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FBI gives its effort to find fugitive Bulger a makeover

Ad in newsletter asks surgeons to comb records

The FBI took out a full-page ad in the April-May edition of Plastic Surgery News, featuring photos of Catherine Greig. The FBI took out a full-page ad in the April-May edition of Plastic Surgery News, featuring photos of Catherine Greig. (Plastic Surgery News)
By Shelley Murphy
Globe Staff / May 13, 2010

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The FBI hopes that during her 15 years on the run with fugitive gangster James “Whitey’’ Bulger, Catherine Greig might have felt the need for a little makeover.

The bureau took out a full-page ad in the April-May edition of Plastic Surgery News, a newsletter circulated to more than 6,000 plastic surgeons worldwide, with photos of Greig, Bulger’s girlfriend, asking, “Have you treated this woman?’’

Greig, a dental hygienist whose 59th birthday fell in April, has had several plastic surgery procedures. According to the FBI, she had breast implants, a face lift, liposuction, and eyelid surgery before she went on the run with Bulger. It’s possible, the bureau believes, that she sought a touch-up while on the lam.

“This is one of many techniques that we are employing currently to locate Mr. Bulger and Miss Greig,’’ said Gail Marcinkiewicz, a spokeswoman for the FBI’s Boston office. “This is an ongoing investigation.’’

The ad, which features photos of Greig before and after her surgery, asks anyone who may recognize her to call the FBI at 617-742-5533.

“We’re always happy to help,’’ said Mike Stokes, managing editor of Plastic Surgery News, a publication of the American Society of Plastic Surgeons. He said the FBI probably placed the ad because the newsletter has international reach. Its subscribers include plastic surgeons in North and South America, Europe, Asia, Africa, and Australia.

Allure magazine first reported the news about the ad, with the headline: “Nip/Tuck Meets America’s Most Wanted.’’

Bulger, a longtime FBI informant, fled before his January 1995 federal racketeering indictment in Boston and is wanted in 19 murders in the 1970s and 1980s. The fugitive, whose 80th birthday was in September, has been a fixture on the FBI’s 10 Most Wanted list, and the bureau is offering a $2 million reward for information leading to his capture.

“I bet that’s got some people going through their old files,’’ Stokes said.

Greig, who was raised in South Boston, had been living in Quincy before she fled. She is wanted for harboring a federal fugitive.

The last confirmed sighting of Bulger was in London in 2002, according to the FBI.

The ad says Greig had breast implants in 1982 and provides the product and lot number of them. It also says that Greig has a ragweed allergy and a sensitivity to Valium, diazepam, and erythromycin.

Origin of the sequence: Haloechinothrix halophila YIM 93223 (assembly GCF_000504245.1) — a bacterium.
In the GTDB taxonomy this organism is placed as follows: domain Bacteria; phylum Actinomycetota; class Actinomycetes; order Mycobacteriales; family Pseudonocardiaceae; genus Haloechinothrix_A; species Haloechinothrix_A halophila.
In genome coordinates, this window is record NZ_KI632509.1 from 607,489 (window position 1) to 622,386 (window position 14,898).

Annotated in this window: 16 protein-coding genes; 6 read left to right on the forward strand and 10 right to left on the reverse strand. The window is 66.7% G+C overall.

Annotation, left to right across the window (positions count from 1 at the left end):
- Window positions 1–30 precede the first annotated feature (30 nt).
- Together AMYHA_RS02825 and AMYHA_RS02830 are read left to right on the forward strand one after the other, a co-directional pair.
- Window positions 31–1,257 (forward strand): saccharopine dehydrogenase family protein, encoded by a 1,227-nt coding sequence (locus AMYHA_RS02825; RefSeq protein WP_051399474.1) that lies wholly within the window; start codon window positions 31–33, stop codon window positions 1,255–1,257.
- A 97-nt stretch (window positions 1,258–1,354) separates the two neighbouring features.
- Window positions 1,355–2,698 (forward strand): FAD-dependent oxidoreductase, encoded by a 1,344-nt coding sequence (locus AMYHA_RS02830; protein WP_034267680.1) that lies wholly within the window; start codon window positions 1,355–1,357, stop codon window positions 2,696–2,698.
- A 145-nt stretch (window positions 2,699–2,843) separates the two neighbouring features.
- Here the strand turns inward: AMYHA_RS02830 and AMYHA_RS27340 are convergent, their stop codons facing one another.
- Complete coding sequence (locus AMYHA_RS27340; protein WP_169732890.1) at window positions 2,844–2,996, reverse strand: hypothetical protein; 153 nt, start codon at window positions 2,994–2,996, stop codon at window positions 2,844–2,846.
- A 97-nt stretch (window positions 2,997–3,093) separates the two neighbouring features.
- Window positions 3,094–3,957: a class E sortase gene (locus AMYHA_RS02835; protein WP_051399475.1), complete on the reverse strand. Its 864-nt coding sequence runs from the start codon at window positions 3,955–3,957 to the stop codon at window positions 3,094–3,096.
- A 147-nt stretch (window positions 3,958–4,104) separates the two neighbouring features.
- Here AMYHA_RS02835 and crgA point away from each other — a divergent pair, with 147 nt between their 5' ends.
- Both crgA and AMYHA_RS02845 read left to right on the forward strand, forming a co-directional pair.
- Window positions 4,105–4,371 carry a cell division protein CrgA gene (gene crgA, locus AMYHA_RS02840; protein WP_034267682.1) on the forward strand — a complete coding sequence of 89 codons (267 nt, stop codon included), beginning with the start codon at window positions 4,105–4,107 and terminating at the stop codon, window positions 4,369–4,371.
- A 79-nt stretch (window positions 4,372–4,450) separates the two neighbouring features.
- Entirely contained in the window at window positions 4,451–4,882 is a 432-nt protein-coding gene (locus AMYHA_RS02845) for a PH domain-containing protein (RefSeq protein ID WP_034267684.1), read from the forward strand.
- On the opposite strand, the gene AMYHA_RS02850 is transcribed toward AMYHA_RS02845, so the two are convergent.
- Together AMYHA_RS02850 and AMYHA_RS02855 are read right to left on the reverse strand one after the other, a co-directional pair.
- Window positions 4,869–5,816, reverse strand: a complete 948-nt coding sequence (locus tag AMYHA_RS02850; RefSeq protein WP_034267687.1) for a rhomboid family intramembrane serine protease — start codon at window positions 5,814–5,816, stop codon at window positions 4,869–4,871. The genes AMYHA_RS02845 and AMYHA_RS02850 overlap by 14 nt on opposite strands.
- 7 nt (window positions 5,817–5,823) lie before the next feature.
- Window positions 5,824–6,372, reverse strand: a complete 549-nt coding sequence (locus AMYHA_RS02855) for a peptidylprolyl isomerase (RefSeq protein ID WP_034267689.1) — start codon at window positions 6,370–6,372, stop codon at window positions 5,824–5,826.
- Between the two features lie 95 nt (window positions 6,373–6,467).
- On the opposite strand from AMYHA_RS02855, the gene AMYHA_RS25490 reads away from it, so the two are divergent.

Dr. Phil Haeck, a Seattle plastic surgeon and president-elect of the American Society of Plastic Surgeons, said there is a fairly good likelihood that Greig’s implants have been removed or replaced.

He said Greig had first-generation implants, which could leak and stimulate hardening of a scar around the implant.

“If they haven’t broken and haven’t stimulated scar tissue, you’re lucky and should have them removed,’’ Haeck said.

But even if Greig underwent surgery while on the run, the FBI faces a daunting task in trying to determine where.

“It’s so easy to go overseas and have plastic surgery,’’ said Haeck, adding that it has become increasingly common for Americans to travel abroad for cheaper surgeries, and that anyone with an Internet connection can make arrangements.

Still, Haeck called the placement of the ad “a fascinating attempt,’’ which could bring the tip that leads to the capture of Bulger and Greig.

If Greig was a fan of surgery, Bulger clearly was not. A former Bulger associate, who spoke on the condition of anonymity, said Bulger “had a phobia of doctors’’ and was unlikely to subject Greig or himself to medical procedures that would leave a trail of hospital records.

After Bulger fled, investigators seized a leather binder of personal papers he left, including a handwritten account of the lingering effects he suffered from participating in a CIA-sponsored experiment with LSD when he was serving time for bank robbery at an Atlanta federal prison in the 1950s.

“It’s 3 a.m. and years later I’m still effected [sic] by LSD in that I fear sleep,’’ Bulger wrote. “The horrible nightmares that I fight to escape by waking. The taste of adrenaline, gasping for breath often I’m woken by a scream and find it’s me screaming.’’

Writing of his distrust of doctors, Bulger wrote, “I have been sick and injured many times these years, but treated myself with over-the-counter medicine.’’

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